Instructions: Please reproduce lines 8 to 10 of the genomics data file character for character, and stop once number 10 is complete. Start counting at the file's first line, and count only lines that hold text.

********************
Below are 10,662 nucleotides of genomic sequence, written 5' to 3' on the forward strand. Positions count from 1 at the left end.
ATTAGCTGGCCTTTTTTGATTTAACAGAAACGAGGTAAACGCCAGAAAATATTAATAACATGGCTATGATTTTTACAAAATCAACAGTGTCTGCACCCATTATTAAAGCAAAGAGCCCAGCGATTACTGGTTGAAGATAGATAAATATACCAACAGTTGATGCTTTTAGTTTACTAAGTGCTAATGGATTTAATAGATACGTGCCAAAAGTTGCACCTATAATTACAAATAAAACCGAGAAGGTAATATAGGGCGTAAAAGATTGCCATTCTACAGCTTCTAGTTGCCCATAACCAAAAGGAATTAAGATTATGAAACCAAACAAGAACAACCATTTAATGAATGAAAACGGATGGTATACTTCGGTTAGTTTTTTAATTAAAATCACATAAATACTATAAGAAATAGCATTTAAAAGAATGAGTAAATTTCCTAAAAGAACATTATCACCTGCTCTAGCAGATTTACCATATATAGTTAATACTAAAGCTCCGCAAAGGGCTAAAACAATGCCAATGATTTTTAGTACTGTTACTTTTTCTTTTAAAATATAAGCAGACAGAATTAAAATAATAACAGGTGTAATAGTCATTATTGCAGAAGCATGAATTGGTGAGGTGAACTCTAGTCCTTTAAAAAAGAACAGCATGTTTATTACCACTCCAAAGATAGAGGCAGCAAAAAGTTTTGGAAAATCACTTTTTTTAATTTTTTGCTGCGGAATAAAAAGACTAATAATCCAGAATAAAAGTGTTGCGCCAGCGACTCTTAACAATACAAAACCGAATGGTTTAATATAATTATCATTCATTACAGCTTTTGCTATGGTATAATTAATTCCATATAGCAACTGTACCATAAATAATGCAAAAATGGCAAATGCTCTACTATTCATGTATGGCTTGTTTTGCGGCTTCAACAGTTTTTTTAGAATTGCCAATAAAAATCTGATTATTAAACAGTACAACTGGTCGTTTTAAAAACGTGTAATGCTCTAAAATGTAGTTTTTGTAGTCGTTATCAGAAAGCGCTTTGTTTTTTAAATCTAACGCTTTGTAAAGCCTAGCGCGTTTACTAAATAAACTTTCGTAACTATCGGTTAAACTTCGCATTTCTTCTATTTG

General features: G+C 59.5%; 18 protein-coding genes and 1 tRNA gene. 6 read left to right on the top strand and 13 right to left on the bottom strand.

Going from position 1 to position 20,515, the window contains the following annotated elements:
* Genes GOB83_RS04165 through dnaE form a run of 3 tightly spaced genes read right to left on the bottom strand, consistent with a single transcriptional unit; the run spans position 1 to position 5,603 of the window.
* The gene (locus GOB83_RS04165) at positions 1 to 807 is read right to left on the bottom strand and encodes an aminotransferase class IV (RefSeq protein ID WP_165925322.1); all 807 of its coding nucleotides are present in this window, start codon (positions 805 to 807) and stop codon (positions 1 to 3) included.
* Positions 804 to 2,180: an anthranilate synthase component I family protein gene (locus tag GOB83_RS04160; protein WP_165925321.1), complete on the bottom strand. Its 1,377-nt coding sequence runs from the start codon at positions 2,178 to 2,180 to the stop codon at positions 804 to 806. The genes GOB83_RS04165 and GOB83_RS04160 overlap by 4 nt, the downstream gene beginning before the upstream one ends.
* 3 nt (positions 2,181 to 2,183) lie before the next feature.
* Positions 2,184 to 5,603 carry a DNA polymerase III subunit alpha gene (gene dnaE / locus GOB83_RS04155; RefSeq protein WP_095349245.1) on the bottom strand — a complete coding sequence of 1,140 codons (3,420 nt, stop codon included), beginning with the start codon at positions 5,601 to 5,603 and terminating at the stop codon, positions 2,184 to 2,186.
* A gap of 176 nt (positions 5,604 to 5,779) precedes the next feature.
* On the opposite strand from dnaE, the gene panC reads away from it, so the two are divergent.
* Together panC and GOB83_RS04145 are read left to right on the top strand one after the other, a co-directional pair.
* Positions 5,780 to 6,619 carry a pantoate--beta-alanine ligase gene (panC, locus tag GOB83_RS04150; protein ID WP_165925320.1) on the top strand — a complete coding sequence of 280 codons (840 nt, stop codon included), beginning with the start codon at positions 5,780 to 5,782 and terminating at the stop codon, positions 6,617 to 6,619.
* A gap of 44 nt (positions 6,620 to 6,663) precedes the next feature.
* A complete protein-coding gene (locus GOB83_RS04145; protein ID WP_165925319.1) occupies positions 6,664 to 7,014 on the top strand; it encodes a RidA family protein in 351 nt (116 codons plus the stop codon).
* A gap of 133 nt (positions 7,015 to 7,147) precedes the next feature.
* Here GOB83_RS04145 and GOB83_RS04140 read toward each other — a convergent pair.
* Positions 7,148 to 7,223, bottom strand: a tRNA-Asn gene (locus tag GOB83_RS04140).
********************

* 3 nt (positions 2,181 to 2,183) lie before the next feature.
* Positions 2,184 to 5,603 carry a DNA polymerase III subunit alpha gene (gene dnaE / locus GOB83_RS04155; RefSeq protein WP_095349245.1) on the bottom strand — a complete coding sequence of 1,140 codons (3,420 nt, stop codon included), beginning with the start codon at positions 5,601 to 5,603 and terminating at the stop codon, positions 2,184 to 2,186.
* A gap of 176 nt (positions 5,604 to 5,779) precedes the next feature.